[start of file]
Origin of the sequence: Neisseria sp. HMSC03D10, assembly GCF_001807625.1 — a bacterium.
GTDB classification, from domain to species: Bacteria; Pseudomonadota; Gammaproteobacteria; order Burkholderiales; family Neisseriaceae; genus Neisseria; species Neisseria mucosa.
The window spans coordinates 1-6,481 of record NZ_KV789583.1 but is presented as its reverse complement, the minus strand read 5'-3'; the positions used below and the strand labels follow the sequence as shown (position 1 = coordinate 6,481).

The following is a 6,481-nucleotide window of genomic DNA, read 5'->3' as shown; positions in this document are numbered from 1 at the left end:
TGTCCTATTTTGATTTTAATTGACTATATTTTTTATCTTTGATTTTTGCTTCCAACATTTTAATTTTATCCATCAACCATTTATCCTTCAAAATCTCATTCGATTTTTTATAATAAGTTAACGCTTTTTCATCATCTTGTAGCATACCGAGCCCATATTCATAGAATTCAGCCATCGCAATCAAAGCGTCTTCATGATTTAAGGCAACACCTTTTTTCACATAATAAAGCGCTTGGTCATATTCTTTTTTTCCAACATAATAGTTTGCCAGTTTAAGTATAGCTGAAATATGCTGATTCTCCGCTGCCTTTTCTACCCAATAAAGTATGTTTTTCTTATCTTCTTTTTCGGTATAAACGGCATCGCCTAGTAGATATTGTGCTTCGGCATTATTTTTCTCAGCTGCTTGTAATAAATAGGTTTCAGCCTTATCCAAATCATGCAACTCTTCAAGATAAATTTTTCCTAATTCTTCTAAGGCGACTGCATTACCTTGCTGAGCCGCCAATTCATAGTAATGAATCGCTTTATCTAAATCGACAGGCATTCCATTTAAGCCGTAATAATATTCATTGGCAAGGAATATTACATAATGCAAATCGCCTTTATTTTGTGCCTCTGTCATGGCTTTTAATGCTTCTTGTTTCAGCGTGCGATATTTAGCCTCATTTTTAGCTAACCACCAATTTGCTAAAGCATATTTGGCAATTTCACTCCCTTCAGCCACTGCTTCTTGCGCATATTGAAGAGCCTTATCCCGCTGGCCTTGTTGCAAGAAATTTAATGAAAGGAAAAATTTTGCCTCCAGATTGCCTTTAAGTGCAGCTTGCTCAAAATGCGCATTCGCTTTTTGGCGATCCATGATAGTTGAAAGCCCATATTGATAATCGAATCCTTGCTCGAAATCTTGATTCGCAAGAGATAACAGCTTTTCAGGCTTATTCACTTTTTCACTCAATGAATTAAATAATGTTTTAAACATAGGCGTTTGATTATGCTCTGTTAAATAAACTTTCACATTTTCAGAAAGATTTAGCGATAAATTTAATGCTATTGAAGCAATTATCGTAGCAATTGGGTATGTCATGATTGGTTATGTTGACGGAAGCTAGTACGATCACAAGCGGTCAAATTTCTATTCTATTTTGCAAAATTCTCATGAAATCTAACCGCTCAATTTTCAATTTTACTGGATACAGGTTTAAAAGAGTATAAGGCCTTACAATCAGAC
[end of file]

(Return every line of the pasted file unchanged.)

Origin of the sequence: Neisseria sp. HMSC03D10, assembly GCF_001807625.1 — a bacterium.
GTDB classification, from domain to species: Bacteria; Pseudomonadota; Gammaproteobacteria; order Burkholderiales; family Neisseriaceae; genus Neisseria; species Neisseria mucosa.
The window spans coordinates 1-6,481 of record NZ_KV789583.1 but is presented as its reverse complement, the minus strand read 5'-3'; the positions used below and the strand labels follow the sequence as shown (position 1 = coordinate 6,481).

The following is a 6,481-nucleotide window of genomic DNA, read 5'->3' as shown; positions in this document are numbered from 1 at the left end:
TGTCCTATTTTGATTTTAATTGACTATATTTTTTATCTTTGATTTTTGCTTCCAACATTTTAATTTTATCCATCAACCATTTATCCTTCAAAATCTCATTCGATTTTTTATAATAAGTTAACGCTTTTTCATCATCTTGTAGCATACCGAGCCCATATTCATAGAATTCAGCCATCGCAATCAAAGCGTCTTCATGATTTAAGGCAACACCTTTTTTCACATAATAAAGCGCTTGGTCATATTCTTTTTTTCCAACATAATAGTTTGCCAGTTTAAGTATAGCTGAAATATGCTGATTCTCCGCTGCCTTTTCTACCCAATAAAGTATGTTTTTCTTATCTTCTTTTTCGGTATAAACGGCATCGCCTAGTAGATATTGTGCTTCGGCATTATTTTTCTCAGCTGCTTGTAATAAATAGGTTTCAGCCTTATCCAAATCATGCAACTCTTCAAGATAAATTTTTCCTAATTCTTCTAAGGCGACTGCATTACCTTGCTGAGCCGCCAATTCATAGTAATGAATCGCTTTATCTAAATCGACAGGCATTCCATTTAAGCCGTAATAATATTCATTGGCAAGGAATATTACATAATGCAAATCGCCTTTATTTTGTGCCTCTGTCATGGCTTTTAATGCTTCTTGTTTCAGCGTGCGATATTTAGCCTCATTTTTAGCTAACCACCAATTTGCTAAAGCATATTTGGCAATTTCACTCCCTTCAGCCACTGCTTCTTGCGCATATTGAAGAGCCTTATCCCGCTGGCCTTGTTGCAAGAAATTTAATGAAAGGAAAAATTTTGCCTCCAGATTGCCTTTAAGTGCAGCTTGCTCAAAATGCGCATTCGCTTTTTGGCGATCCATGATAGTTGAAAGCCCATATTGATAATCGAATCCTTGCTCGAAATCTTGATTCGCAAGAGATAACAGCTTTTCAGGCTTATTCACTTTTTCACTCAATGAATTAAATAATGTTTTAAACATAGGCGTTTGATTATGCTCTGTTAAATAAACTTTCACATTTTCAGAAAGATTTAGCGATAAATTTAATGCTATTGAAGCAATTATCGTAGCAATTGGGTATGTCATGATTGGTTATGTTGACGGAAGCTAGTACGATCACAAGCGGTCAAATTTCTATTCTATTTTGCAAAATTCTCATGAAATCTAACCGCTCAATTTTCAATTTTACTGGATACAGGTTTAAAAGAGTATAAGGCCTTACAATCAGAC